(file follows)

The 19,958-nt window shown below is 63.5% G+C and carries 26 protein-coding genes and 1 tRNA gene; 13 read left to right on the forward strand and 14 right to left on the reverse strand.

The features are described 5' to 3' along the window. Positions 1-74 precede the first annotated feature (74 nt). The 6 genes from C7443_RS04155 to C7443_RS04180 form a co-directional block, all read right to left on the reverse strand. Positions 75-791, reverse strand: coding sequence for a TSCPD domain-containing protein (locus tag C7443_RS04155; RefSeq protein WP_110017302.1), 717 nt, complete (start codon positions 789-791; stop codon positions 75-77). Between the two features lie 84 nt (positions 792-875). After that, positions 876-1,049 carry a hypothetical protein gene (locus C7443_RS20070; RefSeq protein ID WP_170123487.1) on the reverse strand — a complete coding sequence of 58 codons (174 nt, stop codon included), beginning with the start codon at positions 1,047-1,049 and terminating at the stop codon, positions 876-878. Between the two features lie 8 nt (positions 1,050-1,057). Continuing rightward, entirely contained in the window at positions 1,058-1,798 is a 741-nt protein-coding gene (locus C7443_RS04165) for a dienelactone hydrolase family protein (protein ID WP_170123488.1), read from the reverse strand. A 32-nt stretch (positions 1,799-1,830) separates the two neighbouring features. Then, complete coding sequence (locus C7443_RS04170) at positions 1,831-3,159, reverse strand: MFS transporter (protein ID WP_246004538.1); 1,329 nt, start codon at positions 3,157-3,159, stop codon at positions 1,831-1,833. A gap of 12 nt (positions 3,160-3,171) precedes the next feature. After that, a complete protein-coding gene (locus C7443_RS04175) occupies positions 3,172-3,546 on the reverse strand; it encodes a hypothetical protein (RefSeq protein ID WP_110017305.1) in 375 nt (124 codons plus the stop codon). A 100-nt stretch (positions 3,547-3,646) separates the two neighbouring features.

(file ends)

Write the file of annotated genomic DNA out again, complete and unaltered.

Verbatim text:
The 19,958-nt window shown below is 63.5% G+C and carries 26 protein-coding genes and 1 tRNA gene; 13 read left to right on the forward strand and 14 right to left on the reverse strand.

The features are described 5' to 3' along the window. Positions 1-74 precede the first annotated feature (74 nt). The 6 genes from C7443_RS04155 to C7443_RS04180 form a co-directional block, all read right to left on the reverse strand. Positions 75-791, reverse strand: coding sequence for a TSCPD domain-containing protein (locus tag C7443_RS04155; RefSeq protein WP_110017302.1), 717 nt, complete (start codon positions 789-791; stop codon positions 75-77). Between the two features lie 84 nt (positions 792-875). After that, positions 876-1,049 carry a hypothetical protein gene (locus C7443_RS20070; RefSeq protein ID WP_170123487.1) on the reverse strand — a complete coding sequence of 58 codons (174 nt, stop codon included), beginning with the start codon at positions 1,047-1,049 and terminating at the stop codon, positions 876-878. Between the two features lie 8 nt (positions 1,050-1,057). Continuing rightward, entirely contained in the window at positions 1,058-1,798 is a 741-nt protein-coding gene (locus C7443_RS04165) for a dienelactone hydrolase family protein (protein ID WP_170123488.1), read from the reverse strand. A 32-nt stretch (positions 1,799-1,830) separates the two neighbouring features. Then, complete coding sequence (locus C7443_RS04170) at positions 1,831-3,159, reverse strand: MFS transporter (protein ID WP_246004538.1); 1,329 nt, start codon at positions 3,157-3,159, stop codon at positions 1,831-1,833. A gap of 12 nt (positions 3,160-3,171) precedes the next feature. After that, a complete protein-coding gene (locus C7443_RS04175) occupies positions 3,172-3,546 on the reverse strand; it encodes a hypothetical protein (RefSeq protein ID WP_110017305.1) in 375 nt (124 codons plus the stop codon). A 100-nt stretch (positions 3,547-3,646) separates the two neighbouring features.